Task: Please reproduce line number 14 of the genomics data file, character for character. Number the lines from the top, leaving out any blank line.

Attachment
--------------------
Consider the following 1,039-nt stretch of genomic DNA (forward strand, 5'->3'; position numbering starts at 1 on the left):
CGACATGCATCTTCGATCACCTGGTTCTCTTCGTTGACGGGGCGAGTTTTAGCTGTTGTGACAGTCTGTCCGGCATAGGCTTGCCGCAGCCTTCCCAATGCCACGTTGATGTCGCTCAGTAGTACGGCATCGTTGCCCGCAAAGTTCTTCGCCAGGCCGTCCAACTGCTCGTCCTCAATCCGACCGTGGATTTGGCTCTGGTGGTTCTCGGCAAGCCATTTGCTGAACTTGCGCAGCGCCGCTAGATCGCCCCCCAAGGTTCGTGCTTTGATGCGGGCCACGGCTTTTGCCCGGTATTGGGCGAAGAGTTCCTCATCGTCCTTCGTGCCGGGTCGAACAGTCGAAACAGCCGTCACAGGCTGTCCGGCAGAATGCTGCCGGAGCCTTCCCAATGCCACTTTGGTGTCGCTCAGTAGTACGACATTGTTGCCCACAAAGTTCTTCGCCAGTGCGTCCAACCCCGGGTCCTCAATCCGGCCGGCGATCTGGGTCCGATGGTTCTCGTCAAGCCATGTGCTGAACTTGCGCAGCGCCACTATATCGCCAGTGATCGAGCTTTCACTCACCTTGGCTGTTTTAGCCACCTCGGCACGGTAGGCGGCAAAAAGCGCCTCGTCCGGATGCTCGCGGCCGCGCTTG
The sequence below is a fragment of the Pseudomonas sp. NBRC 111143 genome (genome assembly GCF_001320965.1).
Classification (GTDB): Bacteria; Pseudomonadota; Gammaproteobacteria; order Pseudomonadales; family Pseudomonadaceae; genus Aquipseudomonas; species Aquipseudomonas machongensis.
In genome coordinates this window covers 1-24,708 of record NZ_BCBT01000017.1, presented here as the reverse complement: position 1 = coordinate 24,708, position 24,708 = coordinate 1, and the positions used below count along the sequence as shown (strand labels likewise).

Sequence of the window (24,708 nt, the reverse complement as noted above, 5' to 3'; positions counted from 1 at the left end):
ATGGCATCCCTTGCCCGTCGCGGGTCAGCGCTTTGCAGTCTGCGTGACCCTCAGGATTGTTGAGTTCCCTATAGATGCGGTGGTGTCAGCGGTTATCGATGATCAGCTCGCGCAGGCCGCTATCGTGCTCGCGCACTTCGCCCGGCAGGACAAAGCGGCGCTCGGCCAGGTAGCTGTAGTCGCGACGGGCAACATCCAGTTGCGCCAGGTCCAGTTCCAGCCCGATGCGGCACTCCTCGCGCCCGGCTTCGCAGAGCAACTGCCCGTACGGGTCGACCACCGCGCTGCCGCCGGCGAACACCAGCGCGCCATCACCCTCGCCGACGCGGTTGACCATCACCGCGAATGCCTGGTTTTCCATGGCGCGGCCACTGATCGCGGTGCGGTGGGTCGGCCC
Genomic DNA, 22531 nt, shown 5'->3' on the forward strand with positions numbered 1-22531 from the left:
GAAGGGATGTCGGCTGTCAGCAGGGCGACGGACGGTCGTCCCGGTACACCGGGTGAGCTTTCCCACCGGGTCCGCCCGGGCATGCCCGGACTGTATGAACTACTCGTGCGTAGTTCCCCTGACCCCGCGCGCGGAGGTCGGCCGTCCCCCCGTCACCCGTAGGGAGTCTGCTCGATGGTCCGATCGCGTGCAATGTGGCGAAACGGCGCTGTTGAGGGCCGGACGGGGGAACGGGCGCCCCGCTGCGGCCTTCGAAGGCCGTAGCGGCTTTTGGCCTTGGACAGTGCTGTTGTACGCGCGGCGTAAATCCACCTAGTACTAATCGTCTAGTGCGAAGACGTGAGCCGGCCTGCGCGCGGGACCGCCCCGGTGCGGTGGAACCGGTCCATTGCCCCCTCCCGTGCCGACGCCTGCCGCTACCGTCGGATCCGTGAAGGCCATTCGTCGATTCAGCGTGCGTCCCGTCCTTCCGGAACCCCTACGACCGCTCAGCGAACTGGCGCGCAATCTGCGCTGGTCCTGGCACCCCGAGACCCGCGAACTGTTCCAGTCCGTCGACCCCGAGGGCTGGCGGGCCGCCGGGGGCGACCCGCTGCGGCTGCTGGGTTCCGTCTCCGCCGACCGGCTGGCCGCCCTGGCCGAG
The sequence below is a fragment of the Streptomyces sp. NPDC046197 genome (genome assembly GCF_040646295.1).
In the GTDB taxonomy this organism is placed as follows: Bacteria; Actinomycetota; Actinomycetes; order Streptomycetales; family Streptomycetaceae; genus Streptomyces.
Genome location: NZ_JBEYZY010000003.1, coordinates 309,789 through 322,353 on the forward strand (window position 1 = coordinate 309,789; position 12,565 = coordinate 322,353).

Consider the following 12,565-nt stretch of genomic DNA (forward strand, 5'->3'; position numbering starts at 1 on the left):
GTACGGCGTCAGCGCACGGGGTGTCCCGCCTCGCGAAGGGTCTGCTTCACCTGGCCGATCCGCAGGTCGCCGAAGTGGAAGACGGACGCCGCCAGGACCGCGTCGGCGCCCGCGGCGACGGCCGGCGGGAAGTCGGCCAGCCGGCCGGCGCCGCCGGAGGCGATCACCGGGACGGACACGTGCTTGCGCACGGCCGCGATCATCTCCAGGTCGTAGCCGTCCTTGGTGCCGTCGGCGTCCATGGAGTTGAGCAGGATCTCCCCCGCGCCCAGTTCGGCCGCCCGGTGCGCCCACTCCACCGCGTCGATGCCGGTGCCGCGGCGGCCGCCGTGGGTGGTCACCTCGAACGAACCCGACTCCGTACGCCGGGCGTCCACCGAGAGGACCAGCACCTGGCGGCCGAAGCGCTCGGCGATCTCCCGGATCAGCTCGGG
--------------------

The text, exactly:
GTACGGCGTCAGCGCACGGGGTGTCCCGCCTCGCGAAGGGTCTGCTTCACCTGGCCGATCCGCAGGTCGCCGAAGTGGAAGACGGACGCCGCCAGGACCGCGTCGGCGCCCGCGGCGACGGCCGGCGGGAAGTCGGCCAGCCGGCCGGCGCCGCCGGAGGCGATCACCGGGACGGACACGTGCTTGCGCACGGCCGCGATCATCTCCAGGTCGTAGCCGTCCTTGGTGCCGTCGGCGTCCATGGAGTTGAGCAGGATCTCCCCCGCGCCCAGTTCGGCCGCCCGGTGCGCCCACTCCACCGCGTCGATGCCGGTGCCGCGGCGGCCGCCGTGGGTGGTCACCTCGAACGAACCCGACTCCGTACGCCGGGCGTCCACCGAGAGGACCAGCACCTGGCGGCCGAAGCGCTCGGCGATCTCCCGGATCAGCTCGGG